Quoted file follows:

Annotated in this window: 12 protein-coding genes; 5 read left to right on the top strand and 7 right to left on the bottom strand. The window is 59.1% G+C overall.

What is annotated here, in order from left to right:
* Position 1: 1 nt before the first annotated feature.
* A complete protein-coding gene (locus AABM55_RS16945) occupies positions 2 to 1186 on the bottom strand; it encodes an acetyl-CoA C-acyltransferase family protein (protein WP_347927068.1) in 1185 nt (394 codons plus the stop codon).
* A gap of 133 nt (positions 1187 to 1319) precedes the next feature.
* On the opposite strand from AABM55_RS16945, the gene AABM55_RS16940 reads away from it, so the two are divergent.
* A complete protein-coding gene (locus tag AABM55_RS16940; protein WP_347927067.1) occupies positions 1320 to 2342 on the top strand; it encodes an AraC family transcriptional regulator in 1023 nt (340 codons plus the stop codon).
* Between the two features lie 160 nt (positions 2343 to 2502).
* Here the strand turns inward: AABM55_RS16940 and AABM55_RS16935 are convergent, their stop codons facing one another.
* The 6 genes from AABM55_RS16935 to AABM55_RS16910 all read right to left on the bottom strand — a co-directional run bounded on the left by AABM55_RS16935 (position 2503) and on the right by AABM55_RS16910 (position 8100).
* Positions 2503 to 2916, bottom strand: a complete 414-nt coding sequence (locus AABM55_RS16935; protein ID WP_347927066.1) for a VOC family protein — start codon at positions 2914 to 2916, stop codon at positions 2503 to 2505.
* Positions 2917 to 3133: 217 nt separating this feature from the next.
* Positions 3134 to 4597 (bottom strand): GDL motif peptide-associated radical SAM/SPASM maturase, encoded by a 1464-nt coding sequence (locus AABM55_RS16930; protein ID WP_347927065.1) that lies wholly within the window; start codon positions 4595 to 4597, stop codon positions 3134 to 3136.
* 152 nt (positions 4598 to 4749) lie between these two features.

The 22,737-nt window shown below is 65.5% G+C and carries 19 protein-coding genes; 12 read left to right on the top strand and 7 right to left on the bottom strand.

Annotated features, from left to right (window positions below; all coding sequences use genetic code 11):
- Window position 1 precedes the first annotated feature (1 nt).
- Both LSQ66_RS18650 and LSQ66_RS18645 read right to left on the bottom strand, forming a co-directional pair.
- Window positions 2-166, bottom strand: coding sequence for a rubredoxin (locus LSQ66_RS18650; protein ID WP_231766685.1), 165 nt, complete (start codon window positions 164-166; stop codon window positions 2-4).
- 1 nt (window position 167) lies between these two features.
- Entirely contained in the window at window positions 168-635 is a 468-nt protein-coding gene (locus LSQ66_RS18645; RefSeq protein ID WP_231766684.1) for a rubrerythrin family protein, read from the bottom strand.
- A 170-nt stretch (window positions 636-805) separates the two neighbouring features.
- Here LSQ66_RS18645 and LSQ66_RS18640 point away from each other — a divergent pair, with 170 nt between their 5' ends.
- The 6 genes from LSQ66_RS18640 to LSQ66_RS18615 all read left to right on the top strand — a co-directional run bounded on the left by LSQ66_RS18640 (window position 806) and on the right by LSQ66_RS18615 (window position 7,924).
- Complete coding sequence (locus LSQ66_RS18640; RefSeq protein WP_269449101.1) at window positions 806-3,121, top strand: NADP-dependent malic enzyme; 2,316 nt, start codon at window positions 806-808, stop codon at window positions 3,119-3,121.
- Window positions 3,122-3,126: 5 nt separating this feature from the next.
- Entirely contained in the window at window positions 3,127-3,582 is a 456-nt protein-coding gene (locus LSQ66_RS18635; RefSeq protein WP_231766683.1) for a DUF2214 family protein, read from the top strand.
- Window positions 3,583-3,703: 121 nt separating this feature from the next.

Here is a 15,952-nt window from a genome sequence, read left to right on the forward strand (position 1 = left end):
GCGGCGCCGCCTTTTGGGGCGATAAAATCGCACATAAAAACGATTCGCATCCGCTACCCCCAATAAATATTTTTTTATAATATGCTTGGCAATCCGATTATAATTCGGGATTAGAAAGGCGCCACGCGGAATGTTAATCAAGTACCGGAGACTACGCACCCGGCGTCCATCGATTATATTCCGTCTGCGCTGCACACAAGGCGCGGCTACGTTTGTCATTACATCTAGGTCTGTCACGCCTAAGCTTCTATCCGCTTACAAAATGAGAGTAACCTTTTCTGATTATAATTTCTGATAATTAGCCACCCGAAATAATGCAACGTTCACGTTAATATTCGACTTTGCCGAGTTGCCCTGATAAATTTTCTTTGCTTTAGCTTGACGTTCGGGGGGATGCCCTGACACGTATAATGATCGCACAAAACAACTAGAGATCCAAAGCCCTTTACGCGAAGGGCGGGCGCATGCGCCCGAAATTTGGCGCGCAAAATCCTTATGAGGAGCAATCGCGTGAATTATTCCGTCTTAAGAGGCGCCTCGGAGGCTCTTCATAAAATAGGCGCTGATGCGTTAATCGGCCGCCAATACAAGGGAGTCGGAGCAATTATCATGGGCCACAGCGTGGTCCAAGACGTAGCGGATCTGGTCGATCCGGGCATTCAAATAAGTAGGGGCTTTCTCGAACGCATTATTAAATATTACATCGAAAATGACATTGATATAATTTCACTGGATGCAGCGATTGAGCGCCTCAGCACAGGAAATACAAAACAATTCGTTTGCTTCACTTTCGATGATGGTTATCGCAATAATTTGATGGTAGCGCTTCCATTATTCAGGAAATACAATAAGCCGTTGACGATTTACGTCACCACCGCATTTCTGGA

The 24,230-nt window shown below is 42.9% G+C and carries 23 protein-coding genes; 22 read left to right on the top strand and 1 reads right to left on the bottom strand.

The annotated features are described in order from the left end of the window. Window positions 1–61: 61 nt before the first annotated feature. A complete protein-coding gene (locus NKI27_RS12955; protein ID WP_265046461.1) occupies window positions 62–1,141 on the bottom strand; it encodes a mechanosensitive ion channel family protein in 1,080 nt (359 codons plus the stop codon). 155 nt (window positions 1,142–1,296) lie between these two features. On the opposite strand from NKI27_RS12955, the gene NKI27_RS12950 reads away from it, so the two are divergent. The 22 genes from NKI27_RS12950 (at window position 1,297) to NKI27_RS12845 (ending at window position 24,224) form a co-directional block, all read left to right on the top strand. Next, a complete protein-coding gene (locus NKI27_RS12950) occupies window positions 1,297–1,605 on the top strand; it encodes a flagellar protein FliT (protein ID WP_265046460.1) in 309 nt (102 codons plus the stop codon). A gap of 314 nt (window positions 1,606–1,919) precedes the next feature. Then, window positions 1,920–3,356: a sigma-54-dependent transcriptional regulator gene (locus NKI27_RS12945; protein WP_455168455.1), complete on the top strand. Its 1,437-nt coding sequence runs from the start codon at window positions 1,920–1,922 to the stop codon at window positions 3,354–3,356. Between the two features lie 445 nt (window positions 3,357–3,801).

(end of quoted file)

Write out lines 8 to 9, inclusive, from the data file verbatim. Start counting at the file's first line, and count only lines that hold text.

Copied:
* Between the two features lie 160 nt (positions 2343 to 2502).
* Here the strand turns inward: AABM55_RS16940 and AABM55_RS16935 are convergent, their stop codons facing one another.